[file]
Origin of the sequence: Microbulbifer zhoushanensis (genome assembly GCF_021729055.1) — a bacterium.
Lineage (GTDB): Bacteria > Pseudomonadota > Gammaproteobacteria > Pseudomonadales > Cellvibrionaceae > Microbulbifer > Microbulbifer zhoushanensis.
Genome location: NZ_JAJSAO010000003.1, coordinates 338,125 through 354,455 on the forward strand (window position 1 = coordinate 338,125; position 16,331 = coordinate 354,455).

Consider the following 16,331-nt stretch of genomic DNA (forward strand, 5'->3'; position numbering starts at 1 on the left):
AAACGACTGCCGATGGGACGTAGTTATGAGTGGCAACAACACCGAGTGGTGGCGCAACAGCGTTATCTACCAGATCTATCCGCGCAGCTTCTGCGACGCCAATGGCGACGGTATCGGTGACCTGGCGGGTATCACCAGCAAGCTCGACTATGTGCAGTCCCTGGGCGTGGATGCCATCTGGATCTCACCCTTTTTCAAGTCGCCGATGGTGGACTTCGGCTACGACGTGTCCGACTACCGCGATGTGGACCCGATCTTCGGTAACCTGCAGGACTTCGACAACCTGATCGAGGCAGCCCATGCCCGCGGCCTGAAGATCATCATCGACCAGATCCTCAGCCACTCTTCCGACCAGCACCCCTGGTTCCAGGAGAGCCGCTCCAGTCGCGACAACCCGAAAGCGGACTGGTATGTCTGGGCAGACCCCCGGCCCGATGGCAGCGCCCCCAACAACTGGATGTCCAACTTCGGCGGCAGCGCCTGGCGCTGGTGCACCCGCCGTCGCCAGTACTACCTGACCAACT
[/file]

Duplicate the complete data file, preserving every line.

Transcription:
Origin of the sequence: Microbulbifer zhoushanensis (genome assembly GCF_021729055.1) — a bacterium.
Lineage (GTDB): Bacteria > Pseudomonadota > Gammaproteobacteria > Pseudomonadales > Cellvibrionaceae > Microbulbifer > Microbulbifer zhoushanensis.
Genome location: NZ_JAJSAO010000003.1, coordinates 338,125 through 354,455 on the forward strand (window position 1 = coordinate 338,125; position 16,331 = coordinate 354,455).

Consider the following 16,331-nt stretch of genomic DNA (forward strand, 5'->3'; position numbering starts at 1 on the left):
AAACGACTGCCGATGGGACGTAGTTATGAGTGGCAACAACACCGAGTGGTGGCGCAACAGCGTTATCTACCAGATCTATCCGCGCAGCTTCTGCGACGCCAATGGCGACGGTATCGGTGACCTGGCGGGTATCACCAGCAAGCTCGACTATGTGCAGTCCCTGGGCGTGGATGCCATCTGGATCTCACCCTTTTTCAAGTCGCCGATGGTGGACTTCGGCTACGACGTGTCCGACTACCGCGATGTGGACCCGATCTTCGGTAACCTGCAGGACTTCGACAACCTGATCGAGGCAGCCCATGCCCGCGGCCTGAAGATCATCATCGACCAGATCCTCAGCCACTCTTCCGACCAGCACCCCTGGTTCCAGGAGAGCCGCTCCAGTCGCGACAACCCGAAAGCGGACTGGTATGTCTGGGCAGACCCCCGGCCCGATGGCAGCGCCCCCAACAACTGGATGTCCAACTTCGGCGGCAGCGCCTGGCGCTGGTGCACCCGCCGTCGCCAGTACTACCTGACCAACT